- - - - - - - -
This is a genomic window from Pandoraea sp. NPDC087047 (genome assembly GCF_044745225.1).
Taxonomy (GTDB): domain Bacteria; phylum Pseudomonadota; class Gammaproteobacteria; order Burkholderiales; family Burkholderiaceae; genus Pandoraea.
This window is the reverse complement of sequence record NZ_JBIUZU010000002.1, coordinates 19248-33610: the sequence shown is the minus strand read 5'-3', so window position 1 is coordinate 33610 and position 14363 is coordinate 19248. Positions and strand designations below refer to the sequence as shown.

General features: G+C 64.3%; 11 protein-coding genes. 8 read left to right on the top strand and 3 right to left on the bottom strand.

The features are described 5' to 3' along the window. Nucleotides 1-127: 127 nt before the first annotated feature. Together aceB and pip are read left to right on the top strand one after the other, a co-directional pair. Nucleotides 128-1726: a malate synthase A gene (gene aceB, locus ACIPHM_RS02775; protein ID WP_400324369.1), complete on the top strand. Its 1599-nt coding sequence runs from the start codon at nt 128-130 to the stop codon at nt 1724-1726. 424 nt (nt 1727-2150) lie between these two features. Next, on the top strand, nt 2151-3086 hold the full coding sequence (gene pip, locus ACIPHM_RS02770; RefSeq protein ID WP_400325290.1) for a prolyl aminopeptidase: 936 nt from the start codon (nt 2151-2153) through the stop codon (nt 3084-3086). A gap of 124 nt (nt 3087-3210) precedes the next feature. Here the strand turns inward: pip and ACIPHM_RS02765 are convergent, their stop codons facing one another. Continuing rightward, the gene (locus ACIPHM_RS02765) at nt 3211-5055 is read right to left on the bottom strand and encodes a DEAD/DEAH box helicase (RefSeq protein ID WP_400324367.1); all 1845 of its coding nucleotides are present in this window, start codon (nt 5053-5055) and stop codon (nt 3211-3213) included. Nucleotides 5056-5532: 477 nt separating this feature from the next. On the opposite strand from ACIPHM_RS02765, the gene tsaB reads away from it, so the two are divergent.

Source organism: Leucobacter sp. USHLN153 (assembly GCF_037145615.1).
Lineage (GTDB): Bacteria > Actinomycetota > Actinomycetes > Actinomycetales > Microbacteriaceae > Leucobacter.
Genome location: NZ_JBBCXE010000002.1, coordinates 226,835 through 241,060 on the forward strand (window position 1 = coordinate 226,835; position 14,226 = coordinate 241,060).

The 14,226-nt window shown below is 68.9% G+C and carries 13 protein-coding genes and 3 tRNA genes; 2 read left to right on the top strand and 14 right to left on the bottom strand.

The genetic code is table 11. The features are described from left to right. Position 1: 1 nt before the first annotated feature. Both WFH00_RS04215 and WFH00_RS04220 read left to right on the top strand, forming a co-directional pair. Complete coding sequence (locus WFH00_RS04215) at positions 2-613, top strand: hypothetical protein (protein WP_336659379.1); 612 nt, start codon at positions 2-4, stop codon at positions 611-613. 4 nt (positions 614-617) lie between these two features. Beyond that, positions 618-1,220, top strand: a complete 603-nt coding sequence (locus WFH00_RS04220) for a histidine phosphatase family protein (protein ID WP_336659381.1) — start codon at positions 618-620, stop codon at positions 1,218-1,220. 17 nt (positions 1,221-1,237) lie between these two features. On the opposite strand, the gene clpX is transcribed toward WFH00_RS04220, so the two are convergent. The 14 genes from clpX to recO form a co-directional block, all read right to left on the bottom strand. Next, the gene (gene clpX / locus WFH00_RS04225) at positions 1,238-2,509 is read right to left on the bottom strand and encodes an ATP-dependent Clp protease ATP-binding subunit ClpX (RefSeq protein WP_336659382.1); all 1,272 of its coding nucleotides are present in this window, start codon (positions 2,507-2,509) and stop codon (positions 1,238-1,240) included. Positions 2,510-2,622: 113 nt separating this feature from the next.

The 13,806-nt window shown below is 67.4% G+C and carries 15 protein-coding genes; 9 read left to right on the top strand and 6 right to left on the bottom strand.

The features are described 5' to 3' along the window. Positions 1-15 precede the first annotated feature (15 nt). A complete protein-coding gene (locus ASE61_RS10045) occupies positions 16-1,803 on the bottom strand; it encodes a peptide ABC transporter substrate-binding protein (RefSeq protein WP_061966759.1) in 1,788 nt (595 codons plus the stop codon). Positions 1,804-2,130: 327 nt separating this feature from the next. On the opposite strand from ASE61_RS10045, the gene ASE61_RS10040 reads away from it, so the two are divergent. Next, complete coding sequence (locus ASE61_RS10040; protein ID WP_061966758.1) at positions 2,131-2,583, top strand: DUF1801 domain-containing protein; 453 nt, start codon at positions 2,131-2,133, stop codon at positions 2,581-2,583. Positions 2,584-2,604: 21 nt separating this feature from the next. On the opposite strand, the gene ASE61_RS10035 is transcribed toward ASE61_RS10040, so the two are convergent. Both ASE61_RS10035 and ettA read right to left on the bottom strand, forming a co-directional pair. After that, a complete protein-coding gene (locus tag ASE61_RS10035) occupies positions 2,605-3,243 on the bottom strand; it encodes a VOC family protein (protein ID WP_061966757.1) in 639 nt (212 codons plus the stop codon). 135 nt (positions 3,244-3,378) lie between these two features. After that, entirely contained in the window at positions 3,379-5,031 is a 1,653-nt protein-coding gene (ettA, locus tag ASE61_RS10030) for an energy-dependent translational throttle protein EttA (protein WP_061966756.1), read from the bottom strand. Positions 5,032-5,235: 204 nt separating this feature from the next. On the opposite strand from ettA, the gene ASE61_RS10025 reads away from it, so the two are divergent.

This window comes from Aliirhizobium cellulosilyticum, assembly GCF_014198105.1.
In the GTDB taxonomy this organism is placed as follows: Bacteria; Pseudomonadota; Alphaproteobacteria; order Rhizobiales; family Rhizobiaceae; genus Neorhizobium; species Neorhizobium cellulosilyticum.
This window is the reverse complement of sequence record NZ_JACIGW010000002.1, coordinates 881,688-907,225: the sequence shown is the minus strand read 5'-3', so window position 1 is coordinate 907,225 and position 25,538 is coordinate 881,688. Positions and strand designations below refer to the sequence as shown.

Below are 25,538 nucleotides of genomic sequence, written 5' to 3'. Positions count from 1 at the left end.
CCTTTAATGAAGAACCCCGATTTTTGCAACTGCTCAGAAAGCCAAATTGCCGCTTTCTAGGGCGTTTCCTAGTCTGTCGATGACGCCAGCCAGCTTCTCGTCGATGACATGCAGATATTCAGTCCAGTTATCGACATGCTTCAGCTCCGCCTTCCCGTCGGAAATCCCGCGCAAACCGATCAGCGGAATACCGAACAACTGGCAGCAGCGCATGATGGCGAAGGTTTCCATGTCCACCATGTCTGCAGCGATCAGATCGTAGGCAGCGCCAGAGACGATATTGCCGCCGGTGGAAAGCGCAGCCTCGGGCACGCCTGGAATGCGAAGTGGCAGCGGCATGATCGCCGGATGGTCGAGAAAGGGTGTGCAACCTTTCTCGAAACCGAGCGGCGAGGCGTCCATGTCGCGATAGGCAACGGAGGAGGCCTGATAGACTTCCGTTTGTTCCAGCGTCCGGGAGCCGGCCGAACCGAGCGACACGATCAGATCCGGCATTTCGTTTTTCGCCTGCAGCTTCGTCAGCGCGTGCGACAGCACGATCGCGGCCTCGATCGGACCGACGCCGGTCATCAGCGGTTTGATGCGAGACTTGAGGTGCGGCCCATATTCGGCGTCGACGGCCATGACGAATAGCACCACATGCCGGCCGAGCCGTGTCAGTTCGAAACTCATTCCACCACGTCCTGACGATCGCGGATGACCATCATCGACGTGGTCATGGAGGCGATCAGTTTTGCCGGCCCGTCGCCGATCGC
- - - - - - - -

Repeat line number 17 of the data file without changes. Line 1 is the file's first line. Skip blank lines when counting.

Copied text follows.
CCTTTAATGAAGAACCCCGATTTTTGCAACTGCTCAGAAAGCCAAATTGCCGCTTTCTAGGGCGTTTCCTAGTCTGTCGATGACGCCAGCCAGCTTCTCGTCGATGACATGCAGATATTCAGTCCAGTTATCGACATGCTTCAGCTCCGCCTTCCCGTCGGAAATCCCGCGCAAACCGATCAGCGGAATACCGAACAACTGGCAGCAGCGCATGATGGCGAAGGTTTCCATGTCCACCATGTCTGCAGCGATCAGATCGTAGGCAGCGCCAGAGACGATATTGCCGCCGGTGGAAAGCGCAGCCTCGGGCACGCCTGGAATGCGAAGTGGCAGCGGCATGATCGCCGGATGGTCGAGAAAGGGTGTGCAACCTTTCTCGAAACCGAGCGGCGAGGCGTCCATGTCGCGATAGGCAACGGAGGAGGCCTGATAGACTTCCGTTTGTTCCAGCGTCCGGGAGCCGGCCGAACCGAGCGACACGATCAGATCCGGCATTTCGTTTTTCGCCTGCAGCTTCGTCAGCGCGTGCGACAGCACGATCGCGGCCTCGATCGGACCGACGCCGGTCATCAGCGGTTTGATGCGAGACTTGAGGTGCGGCCCATATTCGGCGTCGACGGCCATGACGAATAGCACCACATGCCGGCCGAGCCGTGTCAGTTCGAAACTCATTCCACCACGTCCTGACGATCGCGGATGACCATCATCGACGTGGTCATGGAGGCGATCAGTTTTGCCGGCCCGTCGCCGATCGC